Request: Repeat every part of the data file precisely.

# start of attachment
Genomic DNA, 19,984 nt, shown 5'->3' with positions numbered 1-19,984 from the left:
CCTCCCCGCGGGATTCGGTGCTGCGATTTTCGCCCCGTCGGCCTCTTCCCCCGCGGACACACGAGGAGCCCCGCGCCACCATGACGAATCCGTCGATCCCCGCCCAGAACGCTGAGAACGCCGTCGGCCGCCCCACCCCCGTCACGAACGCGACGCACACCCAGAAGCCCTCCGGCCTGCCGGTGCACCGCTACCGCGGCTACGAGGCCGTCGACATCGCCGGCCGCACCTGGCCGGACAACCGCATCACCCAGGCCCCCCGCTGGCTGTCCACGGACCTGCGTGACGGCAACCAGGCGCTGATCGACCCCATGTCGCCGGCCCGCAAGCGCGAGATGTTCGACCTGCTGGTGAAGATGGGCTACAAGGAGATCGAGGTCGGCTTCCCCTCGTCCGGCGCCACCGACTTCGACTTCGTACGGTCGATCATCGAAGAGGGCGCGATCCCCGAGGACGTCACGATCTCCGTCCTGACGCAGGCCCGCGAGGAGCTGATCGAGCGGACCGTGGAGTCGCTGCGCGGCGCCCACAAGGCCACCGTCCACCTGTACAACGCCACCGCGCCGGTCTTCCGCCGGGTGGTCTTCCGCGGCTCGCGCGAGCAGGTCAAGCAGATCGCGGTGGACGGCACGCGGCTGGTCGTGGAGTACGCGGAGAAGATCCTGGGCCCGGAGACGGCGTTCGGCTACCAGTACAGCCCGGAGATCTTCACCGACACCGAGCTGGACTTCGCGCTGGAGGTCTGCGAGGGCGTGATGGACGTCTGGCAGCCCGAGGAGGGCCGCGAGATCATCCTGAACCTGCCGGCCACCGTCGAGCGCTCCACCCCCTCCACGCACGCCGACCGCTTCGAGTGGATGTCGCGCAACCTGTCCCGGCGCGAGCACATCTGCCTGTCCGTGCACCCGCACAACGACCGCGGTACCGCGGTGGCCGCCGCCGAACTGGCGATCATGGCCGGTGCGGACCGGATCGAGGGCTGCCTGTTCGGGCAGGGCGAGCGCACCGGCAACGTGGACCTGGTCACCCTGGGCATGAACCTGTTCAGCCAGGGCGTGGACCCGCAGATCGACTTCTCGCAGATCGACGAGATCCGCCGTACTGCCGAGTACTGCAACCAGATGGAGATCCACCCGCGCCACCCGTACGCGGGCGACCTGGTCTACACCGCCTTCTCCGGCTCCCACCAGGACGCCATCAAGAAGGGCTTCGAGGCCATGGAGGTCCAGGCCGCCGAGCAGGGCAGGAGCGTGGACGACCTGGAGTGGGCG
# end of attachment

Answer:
Genomic DNA, 19,984 nt, shown 5'->3' with positions numbered 1-19,984 from the left:
CCTCCCCGCGGGATTCGGTGCTGCGATTTTCGCCCCGTCGGCCTCTTCCCCCGCGGACACACGAGGAGCCCCGCGCCACCATGACGAATCCGTCGATCCCCGCCCAGAACGCTGAGAACGCCGTCGGCCGCCCCACCCCCGTCACGAACGCGACGCACACCCAGAAGCCCTCCGGCCTGCCGGTGCACCGCTACCGCGGCTACGAGGCCGTCGACATCGCCGGCCGCACCTGGCCGGACAACCGCATCACCCAGGCCCCCCGCTGGCTGTCCACGGACCTGCGTGACGGCAACCAGGCGCTGATCGACCCCATGTCGCCGGCCCGCAAGCGCGAGATGTTCGACCTGCTGGTGAAGATGGGCTACAAGGAGATCGAGGTCGGCTTCCCCTCGTCCGGCGCCACCGACTTCGACTTCGTACGGTCGATCATCGAAGAGGGCGCGATCCCCGAGGACGTCACGATCTCCGTCCTGACGCAGGCCCGCGAGGAGCTGATCGAGCGGACCGTGGAGTCGCTGCGCGGCGCCCACAAGGCCACCGTCCACCTGTACAACGCCACCGCGCCGGTCTTCCGCCGGGTGGTCTTCCGCGGCTCGCGCGAGCAGGTCAAGCAGATCGCGGTGGACGGCACGCGGCTGGTCGTGGAGTACGCGGAGAAGATCCTGGGCCCGGAGACGGCGTTCGGCTACCAGTACAGCCCGGAGATCTTCACCGACACCGAGCTGGACTTCGCGCTGGAGGTCTGCGAGGGCGTGATGGACGTCTGGCAGCCCGAGGAGGGCCGCGAGATCATCCTGAACCTGCCGGCCACCGTCGAGCGCTCCACCCCCTCCACGCACGCCGACCGCTTCGAGTGGATGTCGCGCAACCTGTCCCGGCGCGAGCACATCTGCCTGTCCGTGCACCCGCACAACGACCGCGGTACCGCGGTGGCCGCCGCCGAACTGGCGATCATGGCCGGTGCGGACCGGATCGAGGGCTGCCTGTTCGGGCAGGGCGAGCGCACCGGCAACGTGGACCTGGTCACCCTGGGCATGAACCTGTTCAGCCAGGGCGTGGACCCGCAGATCGACTTCTCGCAGATCGACGAGATCCGCCGTACTGCCGAGTACTGCAACCAGATGGAGATCCACCCGCGCCACCCGTACGCGGGCGACCTGGTCTACACCGCCTTCTCCGGCTCCCACCAGGACGCCATCAAGAAGGGCTTCGAGGCCATGGAGGTCCAGGCCGCCGAGCAGGGCAGGAGCGTGGACGACCTGGAGTGGGCG